I was at the last British Juggling Convention (teaching dance workshops this time; nothing to do with magic). But I got to thinking. I always have a great time at these events, and enjoy seeing the skill and dedication on display.
But there seem to be two types of jugglers these days. Pro’s and hobbyists, you might say, but it’s not as simple as that. And the difference certainly isn’t based on skill. There’s a term used in juggling circles these days: sports juggling. Mmmm, part of me wants to say, juggling is, or should be, entertainment. It comes from a long and hallowed tradition of circus and variety/vaudeville. Sport is about running around in circles, kicking balls, or some combination thereof. Mind you, a bit of club passing or some nifty diabolo work wouldn’t half liven up the Olympics…
OK, I probably being too harsh. If someone wants to chuck things around as a form of exercise that’s fine. The problem is when they do it on stage and expect it to be mistaken for entertainment. Fine, you can juggle nine balls while hardly ever dropping one. That’s clever and I will admire the skill. For several seconds. But you haven’t got an act, even with sequins and a blue spotlight. There has to be more… let’s hear it for fewer balls and more theatre?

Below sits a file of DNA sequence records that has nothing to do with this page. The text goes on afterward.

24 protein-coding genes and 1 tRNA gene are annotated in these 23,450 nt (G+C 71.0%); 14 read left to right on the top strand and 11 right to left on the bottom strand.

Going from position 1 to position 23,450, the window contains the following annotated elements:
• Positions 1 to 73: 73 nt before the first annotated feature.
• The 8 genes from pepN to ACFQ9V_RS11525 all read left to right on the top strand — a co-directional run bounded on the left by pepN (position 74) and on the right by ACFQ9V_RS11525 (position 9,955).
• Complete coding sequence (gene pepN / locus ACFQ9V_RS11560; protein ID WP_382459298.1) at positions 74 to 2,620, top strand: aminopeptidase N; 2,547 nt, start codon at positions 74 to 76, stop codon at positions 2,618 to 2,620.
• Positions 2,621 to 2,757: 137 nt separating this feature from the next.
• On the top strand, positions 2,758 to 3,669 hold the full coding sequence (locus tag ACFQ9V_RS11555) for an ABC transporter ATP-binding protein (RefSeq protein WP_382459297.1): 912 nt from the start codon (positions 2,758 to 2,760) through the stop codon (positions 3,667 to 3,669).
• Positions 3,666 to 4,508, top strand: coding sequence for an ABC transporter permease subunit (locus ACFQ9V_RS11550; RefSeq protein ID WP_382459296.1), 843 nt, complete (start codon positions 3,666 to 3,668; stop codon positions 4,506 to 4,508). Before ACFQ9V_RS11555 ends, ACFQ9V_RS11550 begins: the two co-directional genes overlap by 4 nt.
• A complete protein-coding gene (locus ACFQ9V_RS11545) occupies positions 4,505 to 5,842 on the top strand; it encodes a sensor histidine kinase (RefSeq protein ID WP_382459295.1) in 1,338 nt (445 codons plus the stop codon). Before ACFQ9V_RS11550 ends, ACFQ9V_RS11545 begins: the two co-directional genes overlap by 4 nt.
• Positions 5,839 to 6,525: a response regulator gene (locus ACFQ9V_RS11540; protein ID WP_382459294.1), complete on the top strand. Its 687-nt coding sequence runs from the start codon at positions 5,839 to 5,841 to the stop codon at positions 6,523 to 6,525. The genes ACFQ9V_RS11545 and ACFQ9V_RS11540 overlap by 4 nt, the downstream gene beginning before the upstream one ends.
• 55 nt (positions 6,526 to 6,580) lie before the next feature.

So have we got a new genre developing… ‘sports’ magic’? I hope not as this would be even lower down the entertainment scale than sports juggling, as often there isn’t even the skill to admire.
If you wish to indulge your desire to do tricks, without any thought of structure, narrative and all the other stuff that should go with it, that’s OK (through gritted teeth). But please don’t inflict on anyone other than members of your immediate family, who hopefully will love you enough to indulge you for a little while, while hinting that you may profitably spend a little time discovering where your true talents lie.
Magic is first and foremost a form of theatre, whether your stage is the street, a table top, or the kind that comes with a proscenium arch and red velvet curtains. And the magic is in the theatre, and in you, never in the trick.
OK. Rant over. (And I haven’t even mentioned ‘street magic’!) But what do you think?